Faculty Publications


Morphological and genetic variation among populations of the fiddler crab minuca burgersi (Holthuis, 1967) (crustacea: Brachyura: Ocypodidae) from shores of the caribbean basin and western south atlantic ocean

Document Type



16S rDNA, Allometry, Biogeography, Cytochrome c oxidase subunit I (COI), Diversity, Fiddler crab, Geometric morphometrics, Molecular phylogeny, Morphology

Journal/Book/Conference Title

Zoological Studies




For this study, in addition to museum vouchers, 1437 specimens of Minuca burgersi (Holthuis, 1967) were collected from crab colonies at 105 locations in the western Atlantic Ocean to examine diversity in a species with a large geographic range. Both allometric and geometric morphometry were coupled with the molecular analysis of DNA to give a broader perspective of intraspecific variability in this species. A total of 1153 specimens from the Caribbean Sea and the Atlantic coast of South America demonstrated that M. burgersi from both regions are very similar in their pattern of growth. The average carapace width (CW) for Caribbean is larger than the average for South American males and females. However, size distribution based on CW is unimodal in Caribbean and bimodal in South American populations. The carapace length-width ratio is about 0.68 in females and 0.66 in males. South American males express asymmetric elongation of the cheliped in smaller CW intervals than Caribbean males. In a sample of 259 females, carapace shape is distinct between South American and Caribbean populations. Caribbean populations have less swelling in the branchial regions than South American populations. The swelling correlates primarily with geographic region and to a lesser degree with substrate and salinity. Molecular data from the 16S rDNA and cytochrome c oxidase subunit I (COI) reveal three clades within Minuca burgersi. Two clades are distributed in the Caribbean and the third in eastern South America. The timing of divergence between Caribbean and South American clades is coincident with an increased rate of water and sediment outflow from the Amazon as inferred from the geologic record. Current patterns and associated gene flow within the Caribbean were subsequently influenced by the closing of the Isthmus of Panama. We speculate that various populations may employ different larval dispersion mechanisms resulting in genetic heterogeneity. Consequently, there is considerable biological divergence among populations of M. burgersi in the Caribbean and South America.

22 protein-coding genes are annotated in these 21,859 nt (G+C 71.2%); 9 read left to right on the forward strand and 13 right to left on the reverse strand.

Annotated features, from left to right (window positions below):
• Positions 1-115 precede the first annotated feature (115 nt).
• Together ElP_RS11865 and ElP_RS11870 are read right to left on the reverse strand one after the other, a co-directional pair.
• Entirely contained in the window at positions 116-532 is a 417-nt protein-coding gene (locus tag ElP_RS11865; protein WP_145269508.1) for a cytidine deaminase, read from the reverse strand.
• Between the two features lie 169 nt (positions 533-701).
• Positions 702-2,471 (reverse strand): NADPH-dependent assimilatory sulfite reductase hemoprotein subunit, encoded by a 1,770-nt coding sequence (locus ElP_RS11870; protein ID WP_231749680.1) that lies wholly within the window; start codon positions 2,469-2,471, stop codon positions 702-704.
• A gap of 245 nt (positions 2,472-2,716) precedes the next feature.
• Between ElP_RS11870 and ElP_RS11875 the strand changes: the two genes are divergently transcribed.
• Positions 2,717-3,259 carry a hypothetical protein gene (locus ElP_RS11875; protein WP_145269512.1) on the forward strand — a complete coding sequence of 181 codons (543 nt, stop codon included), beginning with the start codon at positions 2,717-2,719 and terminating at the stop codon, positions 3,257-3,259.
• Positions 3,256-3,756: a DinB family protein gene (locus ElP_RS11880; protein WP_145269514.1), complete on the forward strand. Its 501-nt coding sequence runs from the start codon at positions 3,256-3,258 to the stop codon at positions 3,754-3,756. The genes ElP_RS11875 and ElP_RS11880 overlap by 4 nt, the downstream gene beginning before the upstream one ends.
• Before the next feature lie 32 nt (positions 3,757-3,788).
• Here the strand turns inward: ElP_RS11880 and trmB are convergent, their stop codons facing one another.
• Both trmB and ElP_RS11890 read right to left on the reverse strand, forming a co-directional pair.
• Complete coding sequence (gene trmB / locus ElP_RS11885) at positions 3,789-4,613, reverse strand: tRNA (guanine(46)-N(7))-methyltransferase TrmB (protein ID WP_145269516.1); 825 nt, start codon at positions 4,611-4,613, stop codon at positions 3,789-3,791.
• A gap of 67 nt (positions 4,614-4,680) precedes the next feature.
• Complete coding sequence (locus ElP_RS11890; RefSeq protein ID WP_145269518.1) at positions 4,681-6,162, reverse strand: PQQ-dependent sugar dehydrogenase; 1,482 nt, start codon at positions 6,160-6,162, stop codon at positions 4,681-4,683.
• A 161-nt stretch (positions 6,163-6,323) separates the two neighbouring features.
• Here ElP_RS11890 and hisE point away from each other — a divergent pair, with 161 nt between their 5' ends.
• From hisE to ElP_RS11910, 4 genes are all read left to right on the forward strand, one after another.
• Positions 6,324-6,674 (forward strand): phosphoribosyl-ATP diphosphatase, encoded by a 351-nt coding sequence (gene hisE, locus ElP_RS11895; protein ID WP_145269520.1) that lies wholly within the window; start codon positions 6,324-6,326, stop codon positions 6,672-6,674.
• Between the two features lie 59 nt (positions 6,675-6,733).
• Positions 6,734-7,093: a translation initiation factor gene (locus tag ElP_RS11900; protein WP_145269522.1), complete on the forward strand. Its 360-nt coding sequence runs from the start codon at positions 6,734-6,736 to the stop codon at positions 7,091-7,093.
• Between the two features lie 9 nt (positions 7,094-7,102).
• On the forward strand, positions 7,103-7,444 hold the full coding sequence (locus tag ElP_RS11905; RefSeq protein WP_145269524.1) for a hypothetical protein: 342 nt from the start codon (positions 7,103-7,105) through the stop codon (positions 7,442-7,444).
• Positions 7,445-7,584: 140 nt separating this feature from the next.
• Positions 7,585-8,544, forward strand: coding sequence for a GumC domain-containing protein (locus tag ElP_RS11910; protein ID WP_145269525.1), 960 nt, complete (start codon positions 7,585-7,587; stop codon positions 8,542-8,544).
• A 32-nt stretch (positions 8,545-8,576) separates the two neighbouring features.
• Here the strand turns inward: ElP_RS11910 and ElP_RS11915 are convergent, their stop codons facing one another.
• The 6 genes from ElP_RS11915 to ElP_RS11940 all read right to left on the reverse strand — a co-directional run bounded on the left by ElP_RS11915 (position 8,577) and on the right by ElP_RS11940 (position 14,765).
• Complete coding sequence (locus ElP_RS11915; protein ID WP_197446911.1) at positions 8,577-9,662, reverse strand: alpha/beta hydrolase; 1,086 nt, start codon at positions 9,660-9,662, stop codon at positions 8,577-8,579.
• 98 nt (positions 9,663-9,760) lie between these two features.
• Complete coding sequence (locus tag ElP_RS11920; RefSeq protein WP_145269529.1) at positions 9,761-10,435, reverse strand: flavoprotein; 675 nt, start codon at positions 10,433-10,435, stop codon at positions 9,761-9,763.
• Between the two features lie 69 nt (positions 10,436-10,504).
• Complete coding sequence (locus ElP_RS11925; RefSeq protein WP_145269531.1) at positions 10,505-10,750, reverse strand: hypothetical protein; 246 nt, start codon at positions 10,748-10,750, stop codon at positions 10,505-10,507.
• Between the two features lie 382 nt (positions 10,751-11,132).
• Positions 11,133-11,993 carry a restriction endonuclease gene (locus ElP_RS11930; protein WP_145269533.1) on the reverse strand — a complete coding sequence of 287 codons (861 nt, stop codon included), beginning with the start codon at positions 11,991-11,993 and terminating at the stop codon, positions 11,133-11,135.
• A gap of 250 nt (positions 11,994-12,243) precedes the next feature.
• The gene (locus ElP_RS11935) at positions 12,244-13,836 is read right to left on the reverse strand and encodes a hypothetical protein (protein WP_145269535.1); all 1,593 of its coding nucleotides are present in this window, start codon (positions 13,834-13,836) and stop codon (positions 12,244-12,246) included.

Department of Biology

Original Publication Date


DOI of published version



UNI ScholarWorks, Rod Library, University of Northern Iowa